Brotherhood of Sleeping Car Porters (BSCP)
BROTHERHOOD OF SLEEPING CAR PORTERS (BSCP)
Pullman porters worked exclusively on railroad cars called Pullman sleeping cars, the brain-child of George Mortimer Pullman and the major means of transportation used by the wealthy to travel long distances before the era of air travel. George Pullman chose recently freed black men for the position of porter on his sleeping cars in order to evoke the comfort and style slaves had provided for the gentry in the antebellum South. By the 1920s, the Pullman porter was perhaps the most recognized African American in white America, and the Pullman Company employed approximately twelve thousand African Americans, making it the largest private employer of black men in the United States. In 1925 a group of porters, fed up with long hours, low pay, and the servile demeanor demanded by the Pullman Company, formed the Brotherhood of Sleeping Car Porters (BSCP) in New York City, where it enjoyed a measure of success.
The BSCP's campaign came to a halt when it reached Chicago, headquarters of the powerful, anti-union Pullman Company and home to more than a third of Pullman porters. Through the years Pullman executives had cultivated close relationships with black leaders by pouring money into institutions in black Chicago and promoting the image of Pullman as a friend not just of workers, but the entire community. As a result, the majority of black leaders opposed the BSCP. Utilizing a community-based strategy, the BSCP set out to win the hearts and minds of ministers, the press, and politicians who did not appreciate the role labor unions could play in the larger black freedom struggle. By 1929, as significant numbers of black leaders began supporting the BSCP and its organizing networks, a pro-labor perspective was taking shape in black Chicago. The pro-labor stance increased the union's credibility in the eyes of the community and increased membership in the union. Shortly thereafter, fallout from the Depression, which included a severe decline in travelers, fewer jobs for porters, fewer tips for working porters, and fear associated with joining a union during hard times, contributed to a decline in BSCP membership. From a high of 7,300 members in 1927, BSCP membership had dropped to 658 by 1933. While some observers decreed that the BSCP had died, union porters dubbed the 1929 to 1933 period as the "dark days."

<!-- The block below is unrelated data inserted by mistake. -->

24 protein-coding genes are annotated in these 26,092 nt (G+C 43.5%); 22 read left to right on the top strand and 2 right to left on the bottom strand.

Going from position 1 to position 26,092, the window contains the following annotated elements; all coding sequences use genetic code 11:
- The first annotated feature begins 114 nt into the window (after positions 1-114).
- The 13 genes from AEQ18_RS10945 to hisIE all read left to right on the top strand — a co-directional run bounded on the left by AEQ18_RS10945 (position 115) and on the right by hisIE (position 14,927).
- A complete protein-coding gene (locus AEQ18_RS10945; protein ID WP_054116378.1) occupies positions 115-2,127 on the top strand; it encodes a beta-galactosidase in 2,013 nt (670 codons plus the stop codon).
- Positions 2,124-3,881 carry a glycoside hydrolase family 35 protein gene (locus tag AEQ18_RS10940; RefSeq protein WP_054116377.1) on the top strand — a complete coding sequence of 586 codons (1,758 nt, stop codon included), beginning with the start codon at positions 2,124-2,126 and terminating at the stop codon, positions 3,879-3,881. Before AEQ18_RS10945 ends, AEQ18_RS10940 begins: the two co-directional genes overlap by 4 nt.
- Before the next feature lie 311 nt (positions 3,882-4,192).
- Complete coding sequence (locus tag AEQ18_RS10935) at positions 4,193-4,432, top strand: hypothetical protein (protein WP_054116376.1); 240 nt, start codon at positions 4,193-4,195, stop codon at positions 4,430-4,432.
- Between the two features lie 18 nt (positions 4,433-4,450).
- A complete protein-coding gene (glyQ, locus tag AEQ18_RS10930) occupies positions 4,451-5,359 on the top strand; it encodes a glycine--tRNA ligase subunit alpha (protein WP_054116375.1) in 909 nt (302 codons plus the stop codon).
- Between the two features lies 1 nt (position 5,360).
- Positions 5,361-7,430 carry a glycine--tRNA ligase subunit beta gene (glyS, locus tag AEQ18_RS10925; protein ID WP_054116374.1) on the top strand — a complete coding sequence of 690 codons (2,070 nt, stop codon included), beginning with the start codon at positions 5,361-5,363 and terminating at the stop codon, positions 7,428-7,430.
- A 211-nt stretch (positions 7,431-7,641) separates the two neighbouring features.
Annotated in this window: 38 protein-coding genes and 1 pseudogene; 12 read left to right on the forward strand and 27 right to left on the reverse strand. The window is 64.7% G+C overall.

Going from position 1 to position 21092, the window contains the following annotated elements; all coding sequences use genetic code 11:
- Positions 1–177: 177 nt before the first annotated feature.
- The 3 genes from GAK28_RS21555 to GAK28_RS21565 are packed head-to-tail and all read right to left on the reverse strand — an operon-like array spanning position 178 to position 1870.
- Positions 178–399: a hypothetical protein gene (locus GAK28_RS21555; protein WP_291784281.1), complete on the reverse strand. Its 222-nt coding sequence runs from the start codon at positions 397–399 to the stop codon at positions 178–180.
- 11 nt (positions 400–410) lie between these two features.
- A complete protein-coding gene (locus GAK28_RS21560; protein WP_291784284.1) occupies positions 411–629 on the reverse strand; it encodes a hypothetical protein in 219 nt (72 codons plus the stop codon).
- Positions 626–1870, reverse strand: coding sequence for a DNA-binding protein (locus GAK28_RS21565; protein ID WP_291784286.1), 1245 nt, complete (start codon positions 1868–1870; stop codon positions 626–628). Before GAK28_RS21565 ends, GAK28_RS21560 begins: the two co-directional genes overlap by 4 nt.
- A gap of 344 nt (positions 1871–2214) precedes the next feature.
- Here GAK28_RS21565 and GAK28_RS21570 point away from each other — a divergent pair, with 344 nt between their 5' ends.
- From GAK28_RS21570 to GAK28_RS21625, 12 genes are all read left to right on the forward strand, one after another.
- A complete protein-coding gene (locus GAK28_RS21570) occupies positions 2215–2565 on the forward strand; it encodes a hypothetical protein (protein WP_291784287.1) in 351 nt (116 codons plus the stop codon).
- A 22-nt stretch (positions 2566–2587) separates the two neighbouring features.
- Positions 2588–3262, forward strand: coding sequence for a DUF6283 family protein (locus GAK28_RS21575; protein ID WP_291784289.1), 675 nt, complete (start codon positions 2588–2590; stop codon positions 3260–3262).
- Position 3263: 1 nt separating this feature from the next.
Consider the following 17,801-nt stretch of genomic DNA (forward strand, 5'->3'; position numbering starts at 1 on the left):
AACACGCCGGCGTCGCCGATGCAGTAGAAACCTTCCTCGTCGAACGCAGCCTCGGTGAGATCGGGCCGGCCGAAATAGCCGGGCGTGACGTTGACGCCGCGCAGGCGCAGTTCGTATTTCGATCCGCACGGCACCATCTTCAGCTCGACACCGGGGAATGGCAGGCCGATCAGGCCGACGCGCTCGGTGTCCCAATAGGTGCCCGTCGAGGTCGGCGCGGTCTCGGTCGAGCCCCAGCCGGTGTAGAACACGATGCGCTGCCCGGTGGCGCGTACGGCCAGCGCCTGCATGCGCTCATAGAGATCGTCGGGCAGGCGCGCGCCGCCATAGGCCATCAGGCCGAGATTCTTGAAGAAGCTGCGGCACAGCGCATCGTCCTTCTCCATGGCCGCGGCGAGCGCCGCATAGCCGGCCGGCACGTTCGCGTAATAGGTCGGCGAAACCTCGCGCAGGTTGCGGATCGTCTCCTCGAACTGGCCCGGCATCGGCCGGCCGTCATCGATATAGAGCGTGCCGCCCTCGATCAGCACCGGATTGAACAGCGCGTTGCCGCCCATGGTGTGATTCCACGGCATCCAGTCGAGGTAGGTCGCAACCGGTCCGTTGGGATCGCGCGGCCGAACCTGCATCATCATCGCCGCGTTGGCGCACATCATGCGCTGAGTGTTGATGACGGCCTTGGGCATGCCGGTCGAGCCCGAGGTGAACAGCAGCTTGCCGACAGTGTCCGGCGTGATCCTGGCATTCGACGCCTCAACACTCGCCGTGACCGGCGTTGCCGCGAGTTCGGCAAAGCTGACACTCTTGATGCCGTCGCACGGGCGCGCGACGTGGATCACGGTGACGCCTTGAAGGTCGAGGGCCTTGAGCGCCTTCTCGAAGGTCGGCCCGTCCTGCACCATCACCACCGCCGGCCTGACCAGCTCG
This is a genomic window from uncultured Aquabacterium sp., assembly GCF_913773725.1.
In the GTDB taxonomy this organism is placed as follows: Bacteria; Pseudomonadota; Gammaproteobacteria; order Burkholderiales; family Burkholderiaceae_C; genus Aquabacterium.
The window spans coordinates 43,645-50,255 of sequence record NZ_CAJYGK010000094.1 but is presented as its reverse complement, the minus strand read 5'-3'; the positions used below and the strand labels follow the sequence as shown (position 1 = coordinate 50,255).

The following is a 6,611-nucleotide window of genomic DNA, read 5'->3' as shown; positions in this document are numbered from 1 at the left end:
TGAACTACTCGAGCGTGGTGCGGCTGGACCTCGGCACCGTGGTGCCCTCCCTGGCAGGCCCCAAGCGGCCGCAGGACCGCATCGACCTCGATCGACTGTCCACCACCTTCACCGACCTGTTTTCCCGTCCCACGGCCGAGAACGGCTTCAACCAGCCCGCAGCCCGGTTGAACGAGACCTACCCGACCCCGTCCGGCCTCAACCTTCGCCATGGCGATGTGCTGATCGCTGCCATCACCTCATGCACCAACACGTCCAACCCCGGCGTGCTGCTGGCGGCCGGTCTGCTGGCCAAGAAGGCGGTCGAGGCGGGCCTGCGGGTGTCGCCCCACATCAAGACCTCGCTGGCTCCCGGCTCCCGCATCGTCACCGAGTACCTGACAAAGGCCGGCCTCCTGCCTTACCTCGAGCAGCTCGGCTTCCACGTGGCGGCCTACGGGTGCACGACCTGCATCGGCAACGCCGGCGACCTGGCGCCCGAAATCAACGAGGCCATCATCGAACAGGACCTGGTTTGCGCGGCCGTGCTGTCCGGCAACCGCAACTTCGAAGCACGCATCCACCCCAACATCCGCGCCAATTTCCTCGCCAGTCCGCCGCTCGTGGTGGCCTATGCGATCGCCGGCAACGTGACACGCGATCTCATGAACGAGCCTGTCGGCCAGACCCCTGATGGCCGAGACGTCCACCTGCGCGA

The union's fate changed through its relationship with the American Federation of Labor (AFL) and the coming of New Deal labor laws. The AFL, which granted federal charters to thirteen BSCP locals in 1929, provided very little financial assistance, but gave the BSCP a platform from which to advance its call for greater economic opportunity for all black workers. Though the BSCP was reduced to a skeleton crew, the Brotherhood carried the gospel of unionism deep into the black community during the dark days by forging cross-class alliances with other groups challenging the racial status quo. Simultaneously, the AFL continued to support racist unions while hundreds of thousands of black workers in steel, meatpacking, and autos were poised for organization.
Questions related to organizing black industrial workers erupted at the 1935 AFL convention when its leadership, refusing to endorse industrial unionism, set the stage for the emergence of the Congress of Industrial Organizations (CIO). Although the BSCP never left the AFL, the strength it had gained within the black community by 1935 pushed the AFL to grant the BSCP an international charter, even as the AFL voted to sustain union color bars against thousands of other black workers.
The BSCP's destiny was also altered by favorable legislation promoted by the federal government. The Amended Railway Labor Act of 1934 guaranteed railroad workers the legal right of collective bargaining, placing the National Mediation Board at the service of the union during elections. Finally, the Brotherhood gained recognition at the national level as the voice of all black workers when A. Philip Randolph, head of the BSCP, became president of the National Negro Congress in 1936. In 1937, the BSCP signed a historic labor contract with the giant Pullman Company, marking the first time representatives from a major American corporation negotiated a labor contract with a union of black workers. But the larger significance of the BSCP's community organizing during the Great Depression lay in popularizing unions, thus providing an important foundation for widespread unionization of black workers.
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Bates, Beth Tompkins. "A New Crowd Challenges the Agenda of the Old Guard in the NAACP, 1933–1945." American Historical Review 102, no. 2 (1997): 340–377.
Bates, Beth Tompkins. Pullman Porters and the Rise of Protest Politics in Black America, 1925–1945. 2001.
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Harris, William H. Keeping the Faith: A. Philip Randolph,Milton P. Webster, and the Brotherhood of Sleeping Car Porters, 1925–1937. 1977.
Beth Tompkins Bates